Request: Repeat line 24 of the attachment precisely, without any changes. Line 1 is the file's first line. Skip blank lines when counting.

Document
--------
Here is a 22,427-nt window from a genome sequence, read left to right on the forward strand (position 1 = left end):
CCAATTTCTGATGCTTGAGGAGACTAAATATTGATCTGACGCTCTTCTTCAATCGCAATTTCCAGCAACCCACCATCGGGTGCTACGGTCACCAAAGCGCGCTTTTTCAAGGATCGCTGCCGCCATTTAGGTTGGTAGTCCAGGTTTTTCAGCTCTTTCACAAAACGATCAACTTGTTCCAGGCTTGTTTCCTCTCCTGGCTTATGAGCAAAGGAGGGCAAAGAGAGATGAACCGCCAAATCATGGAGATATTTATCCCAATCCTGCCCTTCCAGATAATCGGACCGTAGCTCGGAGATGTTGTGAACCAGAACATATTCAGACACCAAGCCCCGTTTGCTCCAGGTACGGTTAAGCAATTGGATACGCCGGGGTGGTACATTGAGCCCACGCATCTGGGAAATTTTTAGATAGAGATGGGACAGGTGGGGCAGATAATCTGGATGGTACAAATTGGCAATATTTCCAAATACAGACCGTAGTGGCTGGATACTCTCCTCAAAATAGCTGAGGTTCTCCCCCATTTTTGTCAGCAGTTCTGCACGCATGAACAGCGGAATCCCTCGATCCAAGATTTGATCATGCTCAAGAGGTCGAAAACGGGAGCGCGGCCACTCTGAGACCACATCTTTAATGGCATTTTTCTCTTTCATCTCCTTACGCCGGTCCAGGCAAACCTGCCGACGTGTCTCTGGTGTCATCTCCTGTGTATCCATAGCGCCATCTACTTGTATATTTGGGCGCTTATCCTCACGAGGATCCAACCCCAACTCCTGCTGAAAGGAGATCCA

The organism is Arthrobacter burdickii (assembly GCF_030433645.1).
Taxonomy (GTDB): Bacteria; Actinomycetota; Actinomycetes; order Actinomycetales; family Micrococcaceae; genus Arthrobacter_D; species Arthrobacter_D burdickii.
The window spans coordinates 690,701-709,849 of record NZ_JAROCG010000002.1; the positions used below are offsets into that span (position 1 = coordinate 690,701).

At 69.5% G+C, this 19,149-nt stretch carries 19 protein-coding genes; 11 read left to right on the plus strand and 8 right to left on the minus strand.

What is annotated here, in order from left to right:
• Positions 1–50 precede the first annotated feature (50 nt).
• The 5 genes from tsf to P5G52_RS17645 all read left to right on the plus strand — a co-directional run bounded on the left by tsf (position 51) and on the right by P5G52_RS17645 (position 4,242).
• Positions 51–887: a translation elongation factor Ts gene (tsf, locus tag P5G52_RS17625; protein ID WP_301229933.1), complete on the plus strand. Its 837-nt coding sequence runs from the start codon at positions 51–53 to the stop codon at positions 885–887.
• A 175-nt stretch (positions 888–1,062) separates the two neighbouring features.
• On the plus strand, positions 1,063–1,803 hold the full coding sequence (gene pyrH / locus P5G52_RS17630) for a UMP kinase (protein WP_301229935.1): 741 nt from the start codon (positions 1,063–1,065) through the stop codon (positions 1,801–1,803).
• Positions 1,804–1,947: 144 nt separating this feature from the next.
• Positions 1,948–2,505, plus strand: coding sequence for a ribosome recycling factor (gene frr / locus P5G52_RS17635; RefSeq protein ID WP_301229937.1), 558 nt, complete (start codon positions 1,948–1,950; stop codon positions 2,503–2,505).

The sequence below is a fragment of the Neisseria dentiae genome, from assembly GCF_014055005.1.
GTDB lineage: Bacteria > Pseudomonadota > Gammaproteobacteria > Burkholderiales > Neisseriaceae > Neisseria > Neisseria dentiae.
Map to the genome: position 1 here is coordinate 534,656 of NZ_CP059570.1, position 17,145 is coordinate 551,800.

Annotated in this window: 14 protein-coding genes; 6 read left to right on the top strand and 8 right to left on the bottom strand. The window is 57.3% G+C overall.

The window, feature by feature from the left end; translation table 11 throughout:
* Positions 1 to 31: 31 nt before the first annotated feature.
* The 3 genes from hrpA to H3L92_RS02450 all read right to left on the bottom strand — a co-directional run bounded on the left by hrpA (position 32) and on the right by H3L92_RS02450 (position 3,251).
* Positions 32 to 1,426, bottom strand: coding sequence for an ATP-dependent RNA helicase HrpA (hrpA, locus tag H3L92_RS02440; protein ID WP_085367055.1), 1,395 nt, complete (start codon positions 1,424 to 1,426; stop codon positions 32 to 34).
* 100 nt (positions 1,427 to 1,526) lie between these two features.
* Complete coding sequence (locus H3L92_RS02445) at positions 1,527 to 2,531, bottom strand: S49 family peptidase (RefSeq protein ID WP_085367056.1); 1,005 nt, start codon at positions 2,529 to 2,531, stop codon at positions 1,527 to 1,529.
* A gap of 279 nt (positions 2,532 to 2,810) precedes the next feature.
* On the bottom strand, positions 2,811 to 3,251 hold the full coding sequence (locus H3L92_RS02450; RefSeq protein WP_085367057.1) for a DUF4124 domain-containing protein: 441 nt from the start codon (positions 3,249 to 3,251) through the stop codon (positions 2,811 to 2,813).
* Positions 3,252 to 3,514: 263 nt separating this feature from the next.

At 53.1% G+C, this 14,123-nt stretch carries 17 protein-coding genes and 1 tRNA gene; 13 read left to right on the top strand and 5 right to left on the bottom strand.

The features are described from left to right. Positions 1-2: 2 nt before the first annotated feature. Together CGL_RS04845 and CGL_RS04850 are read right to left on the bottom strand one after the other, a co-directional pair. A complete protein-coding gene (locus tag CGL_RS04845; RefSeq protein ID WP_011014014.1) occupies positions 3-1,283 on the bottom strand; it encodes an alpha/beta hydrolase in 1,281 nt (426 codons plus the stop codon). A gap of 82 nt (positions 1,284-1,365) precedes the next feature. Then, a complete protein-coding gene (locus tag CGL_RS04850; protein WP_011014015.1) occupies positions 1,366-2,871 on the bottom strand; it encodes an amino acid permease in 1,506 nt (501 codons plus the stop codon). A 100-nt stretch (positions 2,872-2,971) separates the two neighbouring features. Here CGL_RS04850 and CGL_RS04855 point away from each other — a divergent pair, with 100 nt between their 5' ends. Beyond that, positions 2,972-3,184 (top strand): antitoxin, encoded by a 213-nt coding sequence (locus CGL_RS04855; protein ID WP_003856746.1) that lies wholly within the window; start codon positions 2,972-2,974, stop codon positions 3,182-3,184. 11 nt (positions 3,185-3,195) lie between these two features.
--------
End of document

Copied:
* Complete coding sequence (locus H3L92_RS02445) at positions 1,527 to 2,531, bottom strand: S49 family peptidase (RefSeq protein ID WP_085367056.1); 1,005 nt, start codon at positions 2,529 to 2,531, stop codon at positions 1,527 to 1,529.